Literature.—K. L. Fernow in the third volume of his Römische Studien (Zurich, 1806–1808) gave a good survey of the dialects of Italy. The dawn of rigorously scientific methods had not then appeared; but Fernow’s view is wide and genial. Similar praise is due to Biondelli’s work Sui dialetti gallo-italici (Milan, 1853), which, however, is still ignorant of Diez. August Fuchs, between Fernow and Biondelli, had made himself so far acquainted with the new methods; but his exploration (Über die sogenannten unregelmässigen Zeitwörter in den romanischen Sprachen, nebst Andeutungen über die wichtigsten romanischen Mundarten, Berlin, 1840), though certainly of utility, was not very successful. Nor can the rapid survey of the Italian dialects given by Friedrich Diez be ranked among the happiest portions of his great masterpiece. Among the followers of Diez who distinguished themselves in this department the first outside of Italy were certainly Mussafia, a cautious and clear continuator of the master, and the singularly acute Hugo Schuchardt. Next came the Archivio glottologico italiano (Turin, 1873 and onwards. Up to 1897 there were published 16 vols.), the lead in which was taken by Ascoli and G. Flechia (d. 1892), who, together with the Dalmatian Adolf Mussafia (d. 1906), may be looked upon as the founders of the study of Italian dialects, and who have applied to their writings a rigidly methodical procedure and a historical and comparative standard, which have borne the best fruit. For historical studies dealing specially with the literary language, Nannucci, with his good judgment and breadth of view, led the way; we need only mention here his Analisi critica dei verbi italiani (Florence, 1844). But the new method was to show how much more it was to and did effect. When this movement on the part of the scholars mentioned above became known, other enthusiasts soon joined them, and the Arch. glottologico developed into a school, which began to produce many prominent works on language [among the first in order of date and merit may be mentioned “Gli Allotropi italiani,” by U. A. Canello (1887), Arch. glott. iii. 285-419; and Le Origini della lingua poetica italiana, by N. Caix (d. 1882), (Florence, 1880)], and studies on the dialects. We shall here enumerate those of them which appear for one reason or another to have been the most notable. But, so far as works of a more general nature are concerned, we should first state that there have been other theories as to the classification of the Italian dialects (see also above the various notes on B. 1, 2 and C. 2) put forward by W. Meyer-Lübke (Einführung in das Studium der romanischen Sprachwissenschaft, Heidelberg, 1901; pp. 21-22), and M. Bartoli (Altitalienische Chrestomathie, von P. Savj-Lopez und M. Bartoli, Strassburg, 1903, pp. 171 et seq. 193 et seq., and the table at the end of the volume). W. Meyer-Lübke afterwards filled in details of the system which he had sketched in Gröber’s Grundriss der romanischen Philologie, i., 2nd ed. (1904), pp. 696 et seq. And from the same author comes that masterly work, the Italienische Grammatik (Leipzig, 1890), where the language and its dialects are set out in one organic whole, just as they are placed together in the concise chapter devoted to Italian in the above-mentioned Grundriss (pp. 637 et seq.). We will now give the list, from which we omit, however, the works quoted incidentally throughout the text: B. 1 a: Parodi, Arch. glott. xiv. 1 sqq., xv. 1 sqq., xvi. 105 sqq. 333 sqq.; Poesie in dial. tabbiese del sec. XVII. illustrate da E. G. Parodi (Spezia, 1904); Schädel, Die Mundart von Ormea (Halle, 1903); Parodi, Studj romanzi, fascic. v.; b: Giacomino, Arch. glott. xv. 403 sqq.; Toppino, ib. xvi. 517 sqq.; Flechia, ib. xiv. 111 sqq.; Nigra, Miscell. Ascoli (Turin, 1901), 247 sqq.; Renier, Il Gelindo (Turin, 1896); Salvioni, Rendiconti Istituto lombardo, s. ii., vol. xxxvii. 522, sqq.; c: Salvioni, Fonetica del dialetto di Milano (Turin, 1884); Studi di filol. romanza, viii. 1 sqq.; Arch. glott. ix. 188 sqq. xiii. 355 sqq.; Rendic. Ist. lomb. s. ii., vol. xxxv. 905 sqq.; xxxix. 477 sqq.; 505 sqq. 569 sqq. 603 sqq., xl. 719 sqq.; Bollettino storico della Svizzera italiana, xvii. and xviii.; Michael, Der Dialekt des Poschiavotals (Halle, 1905); v. Ettmayer, Bergamaskische Alpenmundarten (Leipzig, 1903); Romanische Forschungen, xiii. 321 sqq.; d: Mussafia, Darstellung der romagnolischen Mundart (Vienna, 1871); Gaudenzi, I Suoni ecc. della città di Bologna (Turin, 1889); Ungarelli, Vocab. del dial. bologn. con una introduzione di A. Trauzzi sulla fonetica e sulla morfologia del dialetto (Bologna, 1901); Bertoni, Il Dialetto di Modena (Turin, 1905); Pullé, “Schizzo dei dialetti del Frignano” in L’ Apennino modenese. 673 sqq. (Rocca S. Casciano, 1895); Piagnoli, Fonetica parmigiana (Turin, 1904); Restori, Note fonetiche sui parlari dell’ alta valle di Macra (Leghorn, 1892); Gorra, Zeitschrift für romanische Philologie, xvi. 372 sqq.; xiv. 133 sqq.; Nicoli, Studi di filologia romanza, viii. 197 sqq. B. 2: Hofmann, Die logudoresische und campidanesische Mundart (Marburg, 1885); Wagner, Lautlehre der südsardischen Mundarten (Malle a. S., 1907); Campus, Fonetica del dialetto logudorese (Turin, 1901); Guarnerio, Arch. glott. xiii. 125 sqq., xiv. 131 sqq., 385 sqq. C. 1: Rossi, Le Lettere di Messer Andrea Calmo (Turin, 1888); Wendriner, Die paduanische Mundart bei Ruzante (Breslau, 1889); Le Rime di Bartolomeo Cavassico notaio bellunese della prima metà del sec. xvi. con illustraz. e note di v. Cian, e con illustrazioni linguistiche e lessico a cura di C. Salvioni (2 vols., Bologna, 1893–1894); Gartner, Zeitschr. für roman. Philol. xvi. 183 sqq., 306 sqq.; Salvioni, Arch. glott. xvi. 245 sqq.; Vidossich, Studi sul dialetto triestino (Triest, 1901); Zeitschr. für rom. Phil. xxvii. 749 sqq.; Ascoli, Arch. glott. xiv. 325 sqq.; Schneller, Die romanischen Volksmundarten in Südtirol, i. (Gera, 1870); von Slop, Die tridentinische Mundart (Klagenfurt, 1888); Ive, I Dialetti ladino-veneti dell’ Istria (Strassburg, 1900). C. 2: Guarnerio, Arch. glott. xiii. 125 sqq., xiv. 131 sqq., 385 sqq. C. 3 a: Wentrup-Pitré, in Pitré, Fiabe, novelle e racconti popolari siciliani, vol. i., pp. cxviii. sqq.; Schneegans, Laute und Lautentwickelung des sicil. Dialektes (Strassburg, 1888); De Gregorio, Saggio di fonetica siciliana (Palermo, 1890); Pirandello, Laute und Lautentwickelung der Mundart von Girgenti (Halle, 1891); Cremona, Fonetica del Caltagironese (Acireale, 1895); Santangelo, Arch. glott. xvi. 479 sqq.; La Rosa, Saggi di morfologia siciliana, i. Sostantivi (Noto, 1901); Salvioni, Rendic. Ist. lomb. s. ii., vol. xl. 1046 sqq., 1106 sqq., 1145 sqq.; b: Scerbo, Sul dialetto calabro (Florence, 1886); Accattati’s, Vocabolario del dial. calabrese (Castrovillari, 1895); Gentili, Fonetica del dialetto cosentino (Milan, 1897); Wentrup, Beiträge zur Kenntniss der neapolitanischen Mundart (Wittenberg, 1855); Subak, Die Konjugation im Neapolitanischen (Vienna, 1897); Morosi, Arch. glott. iv. 117 sqq.; De Noto, Appunti di fonetica sul dial. di Taranto (Trani, 1897); Subak, Das Zeitwort in der Mundart von Tarent (Brünn, 1897); Panareo, Fonetica del dial. di Maglie d’ Otranto (Milan, 1903); Nitti di Vito, Il Dial. di Bari, part 1, “Vocalismo moderno” (Milan, 1896); Abbatescianni, Fonologia del dial. barese (Avellino, 1896); Zingarelli, Arch. glott. xv. 83 sqq., 226 sqq.; Ziccardi, Studi glottologici, iv. 171 sqq.; D’ Ovidio, Arch. glott. iv. 145 sqq., 403 sqq.; Finamore, Vocabolario dell’ uso abruzzese (2nd ed., Città di Castello, 1893); Rollin, Mitteilung XIV. der Gesellschaft zur Förderung deutscher Wissenschaft, Kunst und Literatur in Böhmen (Prague, 1901); De Lollis, Arch. glott. xii. 1 sqq., 187 sqq.; Miscell. Ascoli, 275 sqq.; Savini, La Grammatica e il lessico del dial. teramano (Turin, 1881). C. 4: Merlo, Zeitschr. f. roman. Phil., xxx. 11 sqq., 438 sqq., xxxi. 157 sqq.; E. Monaci (notes on old Roman), Rendic. dei Lincei, Feb. 21st, 1892, p. 94 sqq.; Rossi-Casè, Bollett. di stor. patria degli Abruzzi, vi.; Crocioni, Miscell. Monaci, pp. 429 sqq.; Ceci, Arch. glott. x. 167 sqq.; Parodi, ib. xiii. 299 sqq.; Campanelli, Fonetica del dial. reatino (Turin, 1896); Verga, Sonetti e altre poesie di R. Torelli in dial. perugino (Milan, 1895); Bianchi, Il Dialetto e la etnografia di Città di Castello (Città di Castello, 1888); Neumann-Spallart, Zeitschrift für roman. Phil. xxviii. 273 sqq., 450 sqq.; Weitere Beiträge zur Charakteristik des Dialektes der Marche (Halle a. S., 1907); Crocioni, Studi di fil. rom., ix. 617 sqq.; Studi romanzi, fasc. 3°, 113 sqq., Il Dial. di Arcevia (Rome, 1906); Lindsstrom, Studi romanzi, fasc. 5°, 237 sqq.; Crocioni, ib. 27 sqq. D.: Parodi, Romania, xviii.; Schwenke, De dialecto quae carminibus popularibus tuscanicis a Tigrio editis continetur (Leipzig, 1872); Pieri, Arch. glott. xii. 107 sqq., 141 sqq., 161 sqq.; Miscell. Caix-Canello, 305 sqq.; Note sul dialetto aretino (Pisa, 1886); Zeitschr. für rom. Philol. xxviii. 161 sqq.; Salvioni, Arch. glott. xvi. 395 sqq.; Hirsch, Zeitschrift f. rom. Philol. ix. 513 sqq., x. 56 sqq., 411 sqq. For researches on the etymology of all the Italian dialects, but chiefly of those of Northern Italy, the Beitrag zur Kunde der norditalienischen Mundarten im XV. Jahrhundert of Ad. Mussafia (Vienna, 1873) and the Postille etimologiche of Giov. Flechia (Arch. glott. ii., iii.) are of the greatest importance. Biondelli’s book is of no small service also for the numerous translations which it contains of the Prodigal Son into Lombard, Piedmontese and Emilian dialects. A dialogue translated into the vernaculars of all parts of Italy will be found in Zuccagni Orlandini’s Raccolta di dialetti italiani con illustrazioni etnologiche (Florence, 1864). And every dialectal division is abundantly represented in a series of versions of a short novel of Boccaccio, which Papanti has published under the title I Parlari italiani in Certaldo, &c. (Leghorn, 1875).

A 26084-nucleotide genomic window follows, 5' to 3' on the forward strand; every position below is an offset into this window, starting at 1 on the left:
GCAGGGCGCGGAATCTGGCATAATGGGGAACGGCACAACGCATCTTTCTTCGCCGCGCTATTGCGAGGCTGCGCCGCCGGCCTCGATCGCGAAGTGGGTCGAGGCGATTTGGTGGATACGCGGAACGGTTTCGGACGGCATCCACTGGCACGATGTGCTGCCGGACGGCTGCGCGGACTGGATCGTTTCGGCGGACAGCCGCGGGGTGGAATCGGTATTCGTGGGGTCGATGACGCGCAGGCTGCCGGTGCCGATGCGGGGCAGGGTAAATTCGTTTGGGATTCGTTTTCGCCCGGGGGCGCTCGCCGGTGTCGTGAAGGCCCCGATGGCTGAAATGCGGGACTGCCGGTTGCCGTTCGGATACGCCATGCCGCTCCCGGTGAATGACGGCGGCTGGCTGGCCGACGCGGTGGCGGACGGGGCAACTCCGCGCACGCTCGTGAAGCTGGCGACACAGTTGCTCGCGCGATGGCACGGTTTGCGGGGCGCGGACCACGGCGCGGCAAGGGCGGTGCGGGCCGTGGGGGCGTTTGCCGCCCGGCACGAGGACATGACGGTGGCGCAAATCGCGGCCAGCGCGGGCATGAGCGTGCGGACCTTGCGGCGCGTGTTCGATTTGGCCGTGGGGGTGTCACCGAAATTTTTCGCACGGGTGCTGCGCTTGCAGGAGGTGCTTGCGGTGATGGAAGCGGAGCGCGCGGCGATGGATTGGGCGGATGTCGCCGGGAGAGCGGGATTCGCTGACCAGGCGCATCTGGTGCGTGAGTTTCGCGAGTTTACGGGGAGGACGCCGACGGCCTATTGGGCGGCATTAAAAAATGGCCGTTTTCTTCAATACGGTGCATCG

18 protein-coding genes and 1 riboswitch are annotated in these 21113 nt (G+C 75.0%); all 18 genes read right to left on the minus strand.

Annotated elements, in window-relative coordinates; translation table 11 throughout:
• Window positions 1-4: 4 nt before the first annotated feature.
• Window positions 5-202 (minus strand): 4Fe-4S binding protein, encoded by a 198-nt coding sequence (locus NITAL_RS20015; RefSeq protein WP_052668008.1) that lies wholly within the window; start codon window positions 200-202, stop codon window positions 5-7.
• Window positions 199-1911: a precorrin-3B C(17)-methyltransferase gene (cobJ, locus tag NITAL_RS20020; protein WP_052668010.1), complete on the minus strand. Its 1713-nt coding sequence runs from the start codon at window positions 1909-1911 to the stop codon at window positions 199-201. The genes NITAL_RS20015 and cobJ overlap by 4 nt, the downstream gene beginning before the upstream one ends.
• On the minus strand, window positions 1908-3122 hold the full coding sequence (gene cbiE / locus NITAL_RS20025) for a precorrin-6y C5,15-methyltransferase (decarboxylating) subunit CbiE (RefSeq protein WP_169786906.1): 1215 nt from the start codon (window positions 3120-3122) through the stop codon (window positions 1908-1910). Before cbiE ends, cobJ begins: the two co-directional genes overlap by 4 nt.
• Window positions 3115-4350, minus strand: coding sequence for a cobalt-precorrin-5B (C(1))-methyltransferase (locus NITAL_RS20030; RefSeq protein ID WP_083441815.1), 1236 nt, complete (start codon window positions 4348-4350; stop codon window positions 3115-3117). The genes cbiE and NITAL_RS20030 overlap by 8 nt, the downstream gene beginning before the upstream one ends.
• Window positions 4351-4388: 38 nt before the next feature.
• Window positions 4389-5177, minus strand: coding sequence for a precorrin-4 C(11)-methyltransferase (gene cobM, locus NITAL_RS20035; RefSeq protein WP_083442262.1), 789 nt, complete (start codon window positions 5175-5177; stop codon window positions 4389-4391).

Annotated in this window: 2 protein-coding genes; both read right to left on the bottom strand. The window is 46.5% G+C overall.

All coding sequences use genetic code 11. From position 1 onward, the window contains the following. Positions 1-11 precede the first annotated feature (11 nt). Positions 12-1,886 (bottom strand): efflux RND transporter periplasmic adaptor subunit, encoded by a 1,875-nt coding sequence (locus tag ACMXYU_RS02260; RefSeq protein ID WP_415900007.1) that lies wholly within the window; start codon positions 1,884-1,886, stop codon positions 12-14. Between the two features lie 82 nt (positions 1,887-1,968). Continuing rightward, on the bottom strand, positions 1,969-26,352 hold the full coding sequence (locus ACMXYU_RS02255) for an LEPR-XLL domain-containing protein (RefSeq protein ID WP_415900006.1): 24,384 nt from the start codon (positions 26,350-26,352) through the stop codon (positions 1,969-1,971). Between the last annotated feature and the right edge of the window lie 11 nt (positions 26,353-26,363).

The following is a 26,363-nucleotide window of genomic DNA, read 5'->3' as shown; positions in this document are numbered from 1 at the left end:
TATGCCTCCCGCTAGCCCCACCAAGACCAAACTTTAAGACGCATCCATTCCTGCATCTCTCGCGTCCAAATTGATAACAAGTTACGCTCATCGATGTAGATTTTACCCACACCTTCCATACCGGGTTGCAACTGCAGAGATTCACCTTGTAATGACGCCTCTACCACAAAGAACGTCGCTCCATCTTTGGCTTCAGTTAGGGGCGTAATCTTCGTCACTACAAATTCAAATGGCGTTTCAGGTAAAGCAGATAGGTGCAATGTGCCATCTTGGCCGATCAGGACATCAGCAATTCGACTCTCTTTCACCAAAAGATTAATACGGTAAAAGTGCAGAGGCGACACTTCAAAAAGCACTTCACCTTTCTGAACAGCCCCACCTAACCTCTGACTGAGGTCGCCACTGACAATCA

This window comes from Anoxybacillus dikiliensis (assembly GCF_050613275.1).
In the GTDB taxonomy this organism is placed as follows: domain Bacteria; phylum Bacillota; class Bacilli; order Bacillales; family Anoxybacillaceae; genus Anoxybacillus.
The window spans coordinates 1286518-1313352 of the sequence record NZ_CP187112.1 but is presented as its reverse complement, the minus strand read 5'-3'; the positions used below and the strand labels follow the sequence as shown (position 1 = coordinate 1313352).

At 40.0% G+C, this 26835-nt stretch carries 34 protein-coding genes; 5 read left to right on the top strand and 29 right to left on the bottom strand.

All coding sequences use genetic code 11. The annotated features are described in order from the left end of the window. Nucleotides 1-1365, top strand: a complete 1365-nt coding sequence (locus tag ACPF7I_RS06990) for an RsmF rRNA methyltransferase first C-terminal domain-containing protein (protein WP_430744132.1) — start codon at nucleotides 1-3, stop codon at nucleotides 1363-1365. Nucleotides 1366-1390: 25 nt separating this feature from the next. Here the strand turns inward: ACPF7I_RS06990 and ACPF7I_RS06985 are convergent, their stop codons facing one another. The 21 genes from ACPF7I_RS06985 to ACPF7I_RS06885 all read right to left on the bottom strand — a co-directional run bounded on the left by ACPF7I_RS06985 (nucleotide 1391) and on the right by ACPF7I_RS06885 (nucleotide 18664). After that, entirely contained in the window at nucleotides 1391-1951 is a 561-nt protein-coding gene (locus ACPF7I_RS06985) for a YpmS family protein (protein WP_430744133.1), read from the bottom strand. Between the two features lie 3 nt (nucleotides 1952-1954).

[A very valuable and rich collection of dialectal essays on the most ancient documents for all parts of Italy is to be found in the Crestomazia italiana dei primi secoli of E. Monaci (Città di Castello, 1889–1897); see also in the Altitalienische Chrestomathie of P. Savj-Lopez and M. Bartoli (Strassburg, 1903).]  (G. I. A.; C. S.*) 


ITALIAN LITERATURE. 1. Origins.—One characteristic fact distinguishes the Italy of the middle ages with regard to its intellectual conditions—the tenacity with which the Latin tradition clung to life (see Latin). At the end of the 5th century the